Raising rents in Colorado

9 Replies

Is there any limit as to how much a landlord can raise rent on a month-to-month tenant in Colorado?  I know this sounds like a weird question, but I have a tenant who is paying below market by quite a bit.   

History:  He and his partner moved in a couple of years ago.  They both had decent credit and all was pretty good thru out that time with both of them.  This past May, they broke up and one moved out.  The remaining one wanted to stay.  But he wanted to sign just a month-to-month lease, which was fine with me.  But in these 5-6 months now with this guy, he has been pretty high maintenance.  

Because they moved in a couple of years ago, and have been good tenants, I kept them at their original rental amount until May, when we went to the month-to-month.  I raised the rent by $50 at that time.  But now with everything, and given that the rent is still quite a bit below market, I would like to raise it by a couple of hundred.  I know I can get that much more, as I've tested it on Craigslist.  And I certainly don't mind losing this guy as a tenant now.

I've read that Colorado law only requires 10 days for a rent increase.  I want to give him at least 30 days.  But just want to make sure that there is no limit on the amount that I can raise the rent.  

Any thoughts from anyone?

no limit to rent increase amount so long as your lease doesn't limit you. I do agree with giving a 30 day notice  as courtesy. 

Before going for full market rent you might consider what a turnover is going to cost you, but if you don't want to deal with the fella anymore a rent increase is a good way to do it. 

If your under lying intent is to get rid of the tenant than just donor with a 30 day or longer notice and turn it over. If he is a pain now, it will probably be worse at a higher rent. 

Good luck!

@Tanya H. No limit on rent increase. My advise would be, if you want him to go, send him packing. Raising the rent and hoping he will move will only result in heart ache. It's unlikely he can afford the higher rent and he'll be mad when he sees what the market really is. He may take it out on you or promise to pay more and then end up not having adequate funds. It's never easy.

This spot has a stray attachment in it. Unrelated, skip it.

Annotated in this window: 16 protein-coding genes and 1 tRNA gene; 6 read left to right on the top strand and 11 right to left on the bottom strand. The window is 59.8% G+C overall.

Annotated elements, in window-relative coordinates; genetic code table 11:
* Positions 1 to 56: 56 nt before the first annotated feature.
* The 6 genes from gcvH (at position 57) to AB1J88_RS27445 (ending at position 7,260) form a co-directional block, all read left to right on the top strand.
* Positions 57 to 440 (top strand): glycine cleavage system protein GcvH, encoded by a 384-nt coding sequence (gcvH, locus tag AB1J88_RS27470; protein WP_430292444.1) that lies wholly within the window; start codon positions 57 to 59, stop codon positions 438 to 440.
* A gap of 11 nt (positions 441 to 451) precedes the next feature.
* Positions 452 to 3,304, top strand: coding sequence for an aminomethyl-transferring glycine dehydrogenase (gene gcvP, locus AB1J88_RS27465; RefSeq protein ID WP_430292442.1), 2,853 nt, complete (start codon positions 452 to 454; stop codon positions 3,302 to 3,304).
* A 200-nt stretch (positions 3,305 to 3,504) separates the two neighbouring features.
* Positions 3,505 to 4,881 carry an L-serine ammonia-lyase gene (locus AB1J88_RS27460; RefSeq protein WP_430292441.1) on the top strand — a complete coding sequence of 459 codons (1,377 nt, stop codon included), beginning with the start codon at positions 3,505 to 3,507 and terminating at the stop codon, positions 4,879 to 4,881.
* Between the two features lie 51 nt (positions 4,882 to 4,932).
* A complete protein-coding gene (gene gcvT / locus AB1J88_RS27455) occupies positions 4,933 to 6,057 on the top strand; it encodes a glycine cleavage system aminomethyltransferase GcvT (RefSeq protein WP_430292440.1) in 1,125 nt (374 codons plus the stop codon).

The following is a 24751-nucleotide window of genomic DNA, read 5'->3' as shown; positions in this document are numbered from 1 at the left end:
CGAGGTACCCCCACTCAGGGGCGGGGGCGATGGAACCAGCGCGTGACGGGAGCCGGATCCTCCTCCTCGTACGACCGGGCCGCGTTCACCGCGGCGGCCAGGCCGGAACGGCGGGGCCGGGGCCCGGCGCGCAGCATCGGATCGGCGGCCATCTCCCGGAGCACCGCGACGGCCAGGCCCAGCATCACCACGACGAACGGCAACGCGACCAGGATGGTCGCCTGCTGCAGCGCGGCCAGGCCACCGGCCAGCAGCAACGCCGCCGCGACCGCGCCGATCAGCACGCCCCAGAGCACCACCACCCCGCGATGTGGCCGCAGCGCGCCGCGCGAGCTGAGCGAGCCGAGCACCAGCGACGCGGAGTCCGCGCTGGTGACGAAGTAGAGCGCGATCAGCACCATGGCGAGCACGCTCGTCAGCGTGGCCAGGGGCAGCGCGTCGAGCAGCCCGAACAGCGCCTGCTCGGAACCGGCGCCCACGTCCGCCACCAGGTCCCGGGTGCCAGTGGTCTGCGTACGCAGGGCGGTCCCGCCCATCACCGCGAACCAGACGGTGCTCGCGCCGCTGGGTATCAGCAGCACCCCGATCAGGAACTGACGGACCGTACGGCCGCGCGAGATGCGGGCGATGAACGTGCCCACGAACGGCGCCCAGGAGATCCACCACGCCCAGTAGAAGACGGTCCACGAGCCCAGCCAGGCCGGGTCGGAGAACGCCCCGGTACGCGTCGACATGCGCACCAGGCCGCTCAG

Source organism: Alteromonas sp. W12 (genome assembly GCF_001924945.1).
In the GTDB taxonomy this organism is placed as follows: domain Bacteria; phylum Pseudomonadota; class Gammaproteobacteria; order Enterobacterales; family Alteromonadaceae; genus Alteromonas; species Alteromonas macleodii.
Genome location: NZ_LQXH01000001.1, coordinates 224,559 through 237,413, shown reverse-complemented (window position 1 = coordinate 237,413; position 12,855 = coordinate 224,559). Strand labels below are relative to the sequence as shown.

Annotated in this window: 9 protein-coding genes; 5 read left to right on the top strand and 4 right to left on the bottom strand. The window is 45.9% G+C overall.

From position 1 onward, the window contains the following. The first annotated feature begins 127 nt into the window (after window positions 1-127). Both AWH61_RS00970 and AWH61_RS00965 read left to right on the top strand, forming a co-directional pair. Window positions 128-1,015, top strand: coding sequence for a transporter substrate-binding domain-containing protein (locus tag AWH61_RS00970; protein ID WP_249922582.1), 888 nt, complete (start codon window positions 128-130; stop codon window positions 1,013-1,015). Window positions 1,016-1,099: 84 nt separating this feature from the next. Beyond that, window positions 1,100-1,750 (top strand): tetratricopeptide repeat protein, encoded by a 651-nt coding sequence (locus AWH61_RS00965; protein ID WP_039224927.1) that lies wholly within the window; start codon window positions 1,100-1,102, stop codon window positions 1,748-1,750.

In reality, 10 day notice is too short. It's highly unlikely that he could find a place to move or hire someone to move him or even rent a truck to move in that amount of time. 30 days is ok. Unless your rental agreement says otherwise, then I would wait until he paid the rent then give the notice. 3 or 4 days isn't going to make or break him. That keeps him from withholding rent and sending you down the path of just use my security deposit for last month's rent. 

There is no limit on the amount you can raise the rent. I’m not familiar with Colorado law, but commonly landlord should give at least 30 days’ advance written notice if the rent increase is 10% or less. However, if the increase is more than 10% you should give at least 60 days’ advance notice.

Thanks all for the info and advice.  I'm certainly planning on giving him 30 +/- notice.  Since he's already late with the rent, with a promise to have it tomorrow, I am waiting until I get the rent. 

@Bill S. , I agree that I shouldn't use the rent increase as the vehicle to get rid of him.  But since he's late with the rent, I do want to wait until I get the rent, and by then, we're past the 30 days notice required with the month-to-month lease.  So I can get past the 30 day notice requirement by using the rent increase instead.  

This is the first time that he has ever been late, and he did let me know ahead of time that he would be late due to a job change.  But that indicates to me that he can't really afford the rent on the place on his own.  

I may wait another month, and give him notice at the first of December.  I think he's going to really surprised to find out the housing costs in Denver, because I'm not sure he's been keeping up with news.  I do try to provide affordable housing, because I know it's a big issue here in Denver, but once a tenant turns troublesome, I no longer feel it's in my best interest to keep them.   

Tanya,

I'm just curious, have you raised rent, and plan to raise rent based solely off of what the market is doing, or have you made improvements to your property in conjunction with the rent increases? 

I feel like rent increases are totally justifiable based on what the market is doing, but I also feel like there should be noticeable improvements for the renter as well, otherwise every tenant will always be a pain in the butt. 

Lost my last post - wanted to delete the partial reply...

Hi @Christian Fernandez .  There are not any significant improvements to the property.  We replaced the furnace and water heater, but I call those maintenance items not improvements.

I agree that rents generally would be increased if there were improvements.  If this were a great tenant, I would not raise rents just due to the market.  But that is not the case here.  

There certainly will be a turnover cost, but past experience with this property is that I can turn it around in 2 weeks.  The demand is high in this area.  And so the turnaround costs outweigh the costs/time of keeping this tenant now.  

Why would you choose to discriminate against individual tenants with your rental rates.

Is it your present business plan to supplement tenants rates based on whether you like them or not.

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